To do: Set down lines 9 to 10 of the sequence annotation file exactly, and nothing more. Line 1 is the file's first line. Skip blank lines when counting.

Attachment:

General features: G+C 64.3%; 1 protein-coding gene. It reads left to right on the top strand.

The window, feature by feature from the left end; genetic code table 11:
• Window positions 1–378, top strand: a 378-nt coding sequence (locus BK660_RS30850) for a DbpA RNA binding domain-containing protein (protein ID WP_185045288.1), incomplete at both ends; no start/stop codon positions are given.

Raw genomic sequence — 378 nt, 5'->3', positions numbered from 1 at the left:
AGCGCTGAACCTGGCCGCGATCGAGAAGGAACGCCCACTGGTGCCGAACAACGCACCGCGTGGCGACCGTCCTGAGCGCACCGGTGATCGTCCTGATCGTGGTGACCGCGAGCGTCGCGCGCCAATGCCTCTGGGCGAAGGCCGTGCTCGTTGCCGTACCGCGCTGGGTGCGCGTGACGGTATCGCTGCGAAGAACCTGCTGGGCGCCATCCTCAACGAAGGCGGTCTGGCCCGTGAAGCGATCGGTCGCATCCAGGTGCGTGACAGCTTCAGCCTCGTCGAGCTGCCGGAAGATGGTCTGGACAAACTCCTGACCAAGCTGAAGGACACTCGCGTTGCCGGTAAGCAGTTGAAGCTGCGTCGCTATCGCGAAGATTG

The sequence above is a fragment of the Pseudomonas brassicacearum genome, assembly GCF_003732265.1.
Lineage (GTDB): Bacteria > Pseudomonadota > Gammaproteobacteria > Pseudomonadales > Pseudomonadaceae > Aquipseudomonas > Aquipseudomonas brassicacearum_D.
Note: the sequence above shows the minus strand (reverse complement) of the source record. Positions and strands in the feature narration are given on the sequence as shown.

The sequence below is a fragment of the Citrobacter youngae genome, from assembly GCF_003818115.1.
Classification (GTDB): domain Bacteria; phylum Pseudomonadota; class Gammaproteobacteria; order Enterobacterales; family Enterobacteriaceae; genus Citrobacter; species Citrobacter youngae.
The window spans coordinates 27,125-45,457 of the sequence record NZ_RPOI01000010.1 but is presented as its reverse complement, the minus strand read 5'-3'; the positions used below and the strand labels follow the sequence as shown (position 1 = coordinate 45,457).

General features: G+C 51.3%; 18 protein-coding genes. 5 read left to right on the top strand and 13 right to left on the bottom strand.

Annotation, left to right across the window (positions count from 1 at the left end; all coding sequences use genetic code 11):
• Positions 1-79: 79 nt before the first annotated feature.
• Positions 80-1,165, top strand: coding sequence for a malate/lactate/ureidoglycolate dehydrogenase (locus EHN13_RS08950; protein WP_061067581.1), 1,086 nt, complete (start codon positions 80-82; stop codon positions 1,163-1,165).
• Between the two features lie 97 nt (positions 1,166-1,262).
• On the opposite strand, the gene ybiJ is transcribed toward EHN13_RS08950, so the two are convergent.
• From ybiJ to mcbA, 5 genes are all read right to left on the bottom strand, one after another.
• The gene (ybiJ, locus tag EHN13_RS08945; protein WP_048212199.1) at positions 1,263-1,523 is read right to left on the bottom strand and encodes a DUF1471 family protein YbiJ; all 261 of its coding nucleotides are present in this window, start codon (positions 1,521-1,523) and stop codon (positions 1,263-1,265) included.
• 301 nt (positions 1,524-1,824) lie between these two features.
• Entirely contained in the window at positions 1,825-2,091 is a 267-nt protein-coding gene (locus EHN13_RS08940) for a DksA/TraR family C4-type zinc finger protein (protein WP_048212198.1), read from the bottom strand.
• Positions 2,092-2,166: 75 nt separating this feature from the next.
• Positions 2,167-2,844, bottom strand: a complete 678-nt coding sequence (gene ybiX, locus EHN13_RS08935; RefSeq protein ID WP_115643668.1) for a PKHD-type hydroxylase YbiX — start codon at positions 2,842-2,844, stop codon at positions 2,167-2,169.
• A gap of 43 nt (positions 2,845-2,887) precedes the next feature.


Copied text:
The sequence below is a fragment of the Citrobacter youngae genome, from assembly GCF_003818115.1.
Classification (GTDB): domain Bacteria; phylum Pseudomonadota; class Gammaproteobacteria; order Enterobacterales; family Enterobacteriaceae; genus Citrobacter; species Citrobacter youngae.